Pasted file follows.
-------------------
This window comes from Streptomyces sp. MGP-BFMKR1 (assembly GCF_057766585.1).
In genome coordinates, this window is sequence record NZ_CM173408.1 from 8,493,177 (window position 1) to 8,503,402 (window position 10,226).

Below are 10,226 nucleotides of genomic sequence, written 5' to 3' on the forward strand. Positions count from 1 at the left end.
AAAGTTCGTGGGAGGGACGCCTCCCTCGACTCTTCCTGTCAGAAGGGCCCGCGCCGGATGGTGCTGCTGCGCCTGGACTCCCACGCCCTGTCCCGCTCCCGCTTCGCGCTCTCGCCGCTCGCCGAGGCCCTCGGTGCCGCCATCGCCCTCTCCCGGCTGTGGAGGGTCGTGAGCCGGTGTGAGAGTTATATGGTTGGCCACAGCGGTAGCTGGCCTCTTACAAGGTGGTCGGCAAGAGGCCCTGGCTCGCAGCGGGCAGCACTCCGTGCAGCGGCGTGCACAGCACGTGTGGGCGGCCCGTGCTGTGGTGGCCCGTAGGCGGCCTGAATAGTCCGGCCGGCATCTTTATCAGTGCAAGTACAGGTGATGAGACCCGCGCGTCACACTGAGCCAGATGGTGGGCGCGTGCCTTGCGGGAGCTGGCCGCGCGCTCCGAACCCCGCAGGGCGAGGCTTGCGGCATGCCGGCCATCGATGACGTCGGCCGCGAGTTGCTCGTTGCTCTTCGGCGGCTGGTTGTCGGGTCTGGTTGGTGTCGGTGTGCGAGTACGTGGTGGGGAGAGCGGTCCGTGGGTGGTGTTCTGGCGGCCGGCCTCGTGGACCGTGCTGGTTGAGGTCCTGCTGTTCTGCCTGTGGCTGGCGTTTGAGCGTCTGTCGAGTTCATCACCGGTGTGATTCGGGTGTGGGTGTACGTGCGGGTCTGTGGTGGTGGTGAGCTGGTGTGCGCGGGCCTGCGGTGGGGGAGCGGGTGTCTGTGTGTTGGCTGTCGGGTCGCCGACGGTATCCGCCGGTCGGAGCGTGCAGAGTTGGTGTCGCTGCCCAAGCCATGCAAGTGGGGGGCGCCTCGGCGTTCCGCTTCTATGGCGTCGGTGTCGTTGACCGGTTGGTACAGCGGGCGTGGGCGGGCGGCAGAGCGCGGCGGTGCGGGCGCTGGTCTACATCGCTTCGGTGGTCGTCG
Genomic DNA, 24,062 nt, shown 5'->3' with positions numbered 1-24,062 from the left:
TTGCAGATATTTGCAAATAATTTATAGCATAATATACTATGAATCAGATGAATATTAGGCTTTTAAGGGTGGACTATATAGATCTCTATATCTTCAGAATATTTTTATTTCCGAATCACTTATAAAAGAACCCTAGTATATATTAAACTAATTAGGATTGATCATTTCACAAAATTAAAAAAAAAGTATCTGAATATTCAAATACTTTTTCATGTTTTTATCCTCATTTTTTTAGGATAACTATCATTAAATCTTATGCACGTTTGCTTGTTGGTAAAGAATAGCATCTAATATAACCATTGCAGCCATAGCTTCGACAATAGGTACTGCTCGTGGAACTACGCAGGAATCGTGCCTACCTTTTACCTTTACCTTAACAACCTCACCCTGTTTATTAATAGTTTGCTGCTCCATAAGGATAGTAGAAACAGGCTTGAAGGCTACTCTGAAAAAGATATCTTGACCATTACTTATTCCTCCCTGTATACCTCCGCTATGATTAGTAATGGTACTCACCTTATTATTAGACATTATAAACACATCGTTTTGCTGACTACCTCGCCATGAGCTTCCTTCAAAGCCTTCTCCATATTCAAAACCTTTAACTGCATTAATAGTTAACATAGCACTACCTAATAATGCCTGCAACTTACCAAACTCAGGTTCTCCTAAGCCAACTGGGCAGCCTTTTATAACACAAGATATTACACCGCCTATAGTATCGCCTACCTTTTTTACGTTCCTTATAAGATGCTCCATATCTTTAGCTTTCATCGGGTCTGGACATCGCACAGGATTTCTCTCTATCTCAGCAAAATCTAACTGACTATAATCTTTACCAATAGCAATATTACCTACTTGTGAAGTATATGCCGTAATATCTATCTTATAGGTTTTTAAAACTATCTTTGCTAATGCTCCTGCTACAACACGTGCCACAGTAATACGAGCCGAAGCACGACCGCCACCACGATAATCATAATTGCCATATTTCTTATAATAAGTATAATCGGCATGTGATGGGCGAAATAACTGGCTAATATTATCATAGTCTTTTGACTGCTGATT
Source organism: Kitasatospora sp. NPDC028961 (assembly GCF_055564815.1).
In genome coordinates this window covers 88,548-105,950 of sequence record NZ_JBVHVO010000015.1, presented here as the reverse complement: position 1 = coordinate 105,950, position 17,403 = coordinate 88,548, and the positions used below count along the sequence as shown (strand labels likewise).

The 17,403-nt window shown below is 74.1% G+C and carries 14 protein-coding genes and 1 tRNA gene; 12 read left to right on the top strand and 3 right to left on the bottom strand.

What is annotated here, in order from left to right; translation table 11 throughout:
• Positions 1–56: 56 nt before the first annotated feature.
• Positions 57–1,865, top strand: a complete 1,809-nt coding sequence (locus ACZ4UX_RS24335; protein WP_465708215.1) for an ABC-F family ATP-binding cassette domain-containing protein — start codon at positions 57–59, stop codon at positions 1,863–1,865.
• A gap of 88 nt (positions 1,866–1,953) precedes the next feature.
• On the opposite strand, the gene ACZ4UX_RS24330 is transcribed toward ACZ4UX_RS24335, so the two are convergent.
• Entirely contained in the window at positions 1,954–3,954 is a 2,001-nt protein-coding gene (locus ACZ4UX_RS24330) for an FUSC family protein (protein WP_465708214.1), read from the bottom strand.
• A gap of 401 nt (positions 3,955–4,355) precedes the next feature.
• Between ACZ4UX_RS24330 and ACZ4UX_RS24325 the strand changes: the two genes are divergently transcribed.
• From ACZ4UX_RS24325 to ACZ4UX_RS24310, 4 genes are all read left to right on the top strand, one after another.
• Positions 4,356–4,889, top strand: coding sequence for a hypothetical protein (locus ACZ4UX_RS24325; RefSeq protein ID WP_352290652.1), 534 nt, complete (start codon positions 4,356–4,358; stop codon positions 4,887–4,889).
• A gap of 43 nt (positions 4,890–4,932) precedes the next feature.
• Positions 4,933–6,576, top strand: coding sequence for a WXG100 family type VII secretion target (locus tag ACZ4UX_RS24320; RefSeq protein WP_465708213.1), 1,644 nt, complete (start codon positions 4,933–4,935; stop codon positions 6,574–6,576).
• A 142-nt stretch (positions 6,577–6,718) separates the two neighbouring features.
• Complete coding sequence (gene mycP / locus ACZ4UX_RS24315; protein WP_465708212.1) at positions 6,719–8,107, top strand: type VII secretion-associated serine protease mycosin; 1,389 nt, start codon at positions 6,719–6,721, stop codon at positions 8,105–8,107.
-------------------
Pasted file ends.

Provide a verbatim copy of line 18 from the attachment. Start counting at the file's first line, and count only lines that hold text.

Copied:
• From ACZ4UX_RS24325 to ACZ4UX_RS24310, 4 genes are all read left to right on the top strand, one after another.